Press Archive

New Release of GridSolve Middleware Offers Major Enhancements

Published 08/31/2005

A powerful new version of GridSolve middleware has just been released by the Innovative Computing Laboratory (ICL) of the University of Tennessee, led by Jack Dongarra. GridSolve is a more highly evolved form of NetSolve, the popular grid middleware system widely known for its deployability, its ease of use via familiar interfaces, such as Matlab, C, and Fortran, and its integration with popular grid technologies. GridSolve represents a new implementation of NetSolve's core functionality that is based on the emerging standard for Grid Remote Procedure Call (GridRPC). It not only makes grid computing even easier to deploy and use, it incorporates major enhancements based on real world experiences and feedback from the NetSolve user community. Among the improvements offered are the following:

Tolerance for NATs - Network Address Translation (NAT) devices are one of the banes of client/server based grid computing. GridSolve addresses the problem of communicating through NATs on both ends. On the server side, it includes a NAT proxy that allows servers to run behind a NAT and yet sustain essential connections to its clients. On the client side, GridSolve uses a modified form of the original NetSolve client protocol that enables clients to easily run behind NATs with no proxy required.

Accelerated performance - For data transfer among heterogeneous server resources, GridSolve replaces traditional XDR translation with the newer Receiver Makes Right protocol. This eliminates the need for data conversion at the sender and requires it only at the receivers end. GridSolve also incorporates a more efficient matrix transpose routine for C to FORTRAN calling (or vice versa), and provides a faster return from non-blocking calls by forking a separate process to handle the transmission of the input data.

Supports asynchronous management of long-running jobs - For very long running jobs, GridSolve provides the option of disconnecting from the server and picking the results up later, even from a different machine.

Streamlined development of new services -The language for specifying the calling sequence of a routine to be integrated into GridSolve - gsIDL - has been streamlined. New argument types have been added that provide a closer mapping between the procedure to be integrated and the gsIDL specification. This simplifies the development of gsIDL specifications, making it easier to create new GridSolve services that offer users more natural calling sequence.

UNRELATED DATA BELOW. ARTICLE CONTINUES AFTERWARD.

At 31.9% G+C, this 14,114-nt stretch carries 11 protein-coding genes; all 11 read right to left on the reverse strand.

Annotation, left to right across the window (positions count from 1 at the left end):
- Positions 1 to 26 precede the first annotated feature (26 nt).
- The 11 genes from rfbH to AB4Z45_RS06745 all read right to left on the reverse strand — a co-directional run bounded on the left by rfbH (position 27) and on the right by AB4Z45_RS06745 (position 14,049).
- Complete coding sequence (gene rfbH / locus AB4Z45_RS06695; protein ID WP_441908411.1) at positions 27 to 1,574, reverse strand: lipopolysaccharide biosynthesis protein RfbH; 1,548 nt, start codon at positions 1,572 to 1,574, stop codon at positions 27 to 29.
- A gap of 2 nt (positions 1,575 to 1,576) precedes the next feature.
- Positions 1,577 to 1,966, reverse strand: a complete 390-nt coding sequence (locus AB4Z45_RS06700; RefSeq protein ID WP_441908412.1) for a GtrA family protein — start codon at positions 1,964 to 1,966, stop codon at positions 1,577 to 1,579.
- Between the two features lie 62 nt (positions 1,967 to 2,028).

Easier Service Deployment - Under GridSolve, services no longer need to be compiled with the server but are compiled to statically-linked executables, so that there are no issues with library paths or setting different compiler flags for different linkers. Since the services are not linked in with the server binary itself, adding a new service just requires building it and placing it in the proper subdirectory. The server does not need to be restarted in order to enable the new type of problem to be solved.

Enhanced Resource Selection - To allow GridSolve clients to filter the list of servers returned by the GridSolve agent, the client can now specify the criteria that it wants satisfied, e.g. by using a Boolean expression such as MEMORY > 1024.

While the newest, experimental release of GridSolve includes core functionality that many users need, future releases of GridSolve in the coming year will fully incorporate NetSolve's current feature set and thus become its next generation replacement. GridSolve will include all the main APIs that NetSolve now offers (e.g., for task sequencing and use of distributed storage), integrate popular Grid services (e.g., Globus, Condor, and LAPACK for Clusters), provide the full complement of data types (e.g., sparse matrix, complex, file, packed file, etc.), and extend user interface support beyond Matlab, C, and Fortran to include Mathematica, Octave, Interactive Data Language (IDL) and Excel interfaces.

For more information and to freely download this open source package, please visit the GridSolve Web site at ICL.